Mumbai: The financial crisis is forcing cutbacks, consolidation and greater efficiency in a business known for its love of excess—the Indian film industry.
In Mumbai, home to Bollywood, as India’s movie industry is known, several productions have been shelved, marketing budgets slashed and stars asked to renegotiate pay packages. “Fewer movies will be made and released in the coming months,” said Siddharth Roy Kapur, chief executive of UTV Motion Pictures, a unit of UTV Software Communications Ltd, which has done “a very sharp review” of its investment plans to cut costs, and is consolidating its television broadcast business. “We are going to see a rationalization of costs across the board. We all want to make money, so we need to be prudent—even the stars understand that.”
The film entertainment business in India is forecast to grow at the fastest rate for any country in the Asia-Pacific region, expanding at about 15% a year to nearly $4 billion (Rs20,000 crore) by 2012, PricewaterhouseCoopers (PwC) predicts.
The industry churns out about 1,000 movies a year, but profit margins are thin because of low ticket prices, the high cost of production and distribution, and rampant piracy.
“Costs had gotten completely out of whack in the last couple of years as money was not a constraint,” said Vijay Singh, chief executive of Fox Star Studios, a joint venture of News Corp.’s Twentieth Century Fox and broadcaster Star. “Now, it’s coming back to bite them.”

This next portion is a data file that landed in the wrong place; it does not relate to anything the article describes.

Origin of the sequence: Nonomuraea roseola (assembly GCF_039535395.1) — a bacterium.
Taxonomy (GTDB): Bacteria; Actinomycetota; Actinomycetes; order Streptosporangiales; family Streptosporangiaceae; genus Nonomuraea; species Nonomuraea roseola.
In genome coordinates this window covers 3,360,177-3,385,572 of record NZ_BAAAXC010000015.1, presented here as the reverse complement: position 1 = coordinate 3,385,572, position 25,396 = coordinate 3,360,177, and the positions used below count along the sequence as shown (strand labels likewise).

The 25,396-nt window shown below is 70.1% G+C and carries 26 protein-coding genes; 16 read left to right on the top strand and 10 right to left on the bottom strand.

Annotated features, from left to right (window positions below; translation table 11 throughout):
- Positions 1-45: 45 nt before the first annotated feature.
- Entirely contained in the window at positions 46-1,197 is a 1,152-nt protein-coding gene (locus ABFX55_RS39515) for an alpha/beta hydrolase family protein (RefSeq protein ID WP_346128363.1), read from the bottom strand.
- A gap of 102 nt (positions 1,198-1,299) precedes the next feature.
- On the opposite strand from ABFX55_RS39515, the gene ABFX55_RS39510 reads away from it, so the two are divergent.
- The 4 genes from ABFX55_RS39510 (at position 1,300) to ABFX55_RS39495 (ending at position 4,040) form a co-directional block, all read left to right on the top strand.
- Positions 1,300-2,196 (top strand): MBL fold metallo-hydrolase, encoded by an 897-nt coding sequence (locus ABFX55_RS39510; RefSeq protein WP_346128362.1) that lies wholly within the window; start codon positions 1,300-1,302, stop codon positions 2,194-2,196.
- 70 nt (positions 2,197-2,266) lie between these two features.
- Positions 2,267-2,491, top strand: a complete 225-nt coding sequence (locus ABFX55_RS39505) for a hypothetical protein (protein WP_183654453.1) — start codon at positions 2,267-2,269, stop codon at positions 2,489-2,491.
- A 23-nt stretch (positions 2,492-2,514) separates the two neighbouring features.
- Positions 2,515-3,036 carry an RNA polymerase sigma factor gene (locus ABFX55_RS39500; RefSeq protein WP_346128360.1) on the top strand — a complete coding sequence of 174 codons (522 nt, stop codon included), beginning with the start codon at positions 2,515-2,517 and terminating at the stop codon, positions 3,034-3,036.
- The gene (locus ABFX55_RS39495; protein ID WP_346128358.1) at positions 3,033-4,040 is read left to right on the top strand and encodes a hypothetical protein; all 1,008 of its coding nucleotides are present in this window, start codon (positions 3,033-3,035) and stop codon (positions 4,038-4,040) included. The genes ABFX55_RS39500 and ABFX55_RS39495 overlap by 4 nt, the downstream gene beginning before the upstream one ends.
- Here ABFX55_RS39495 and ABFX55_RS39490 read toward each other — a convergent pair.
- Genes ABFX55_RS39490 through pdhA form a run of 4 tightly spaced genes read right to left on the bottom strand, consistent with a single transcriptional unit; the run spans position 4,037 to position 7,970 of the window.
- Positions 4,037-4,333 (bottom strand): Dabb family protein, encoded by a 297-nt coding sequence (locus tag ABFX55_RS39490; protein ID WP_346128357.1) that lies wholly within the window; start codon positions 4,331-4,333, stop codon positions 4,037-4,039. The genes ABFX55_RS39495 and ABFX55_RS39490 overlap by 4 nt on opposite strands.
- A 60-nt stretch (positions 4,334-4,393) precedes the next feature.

The industry has, in recent years, been moving from a family-based to a more corporate structure in finance, production and distribution, modelling itself along Hollywood.
That has brought more investors, including Hollywood studios. UTV Motion Pictures has co-production deals with The Walt Disney Co., Fox Searchlight and Will Smith’s Overbrook Entertainment Inc.
Reliance Entertainment, a unit of the Reliance-Anil Dhirubhai Ambani Group, earlier this year signed deals with eight Hollywood production houses, including those of George Clooney, Tom Hanks and Brad Pitt, to develop and co-finance films. It recently also struck an estimated $1.5 billion deal with Steven Spielberg for a new studio to produce 30-35 films.
These deals may now face the heat of limited funding options, with turbulent markets and banks wary of lending.
Also, several big-budget Bollywood flicks tanked at the box office this year, hitting production houses that get nearly 80% of their revenues from ticket sales in movie-mad India. That may force faster consolidation in an industry that, despite the recent trends, still has dozens of small producers.
“It will be survival of the fittest, and that is healthy,” said Singh. “But we will see a bit of a bloodbath first.”
Shilpa Jamkhandikar contributed to this story.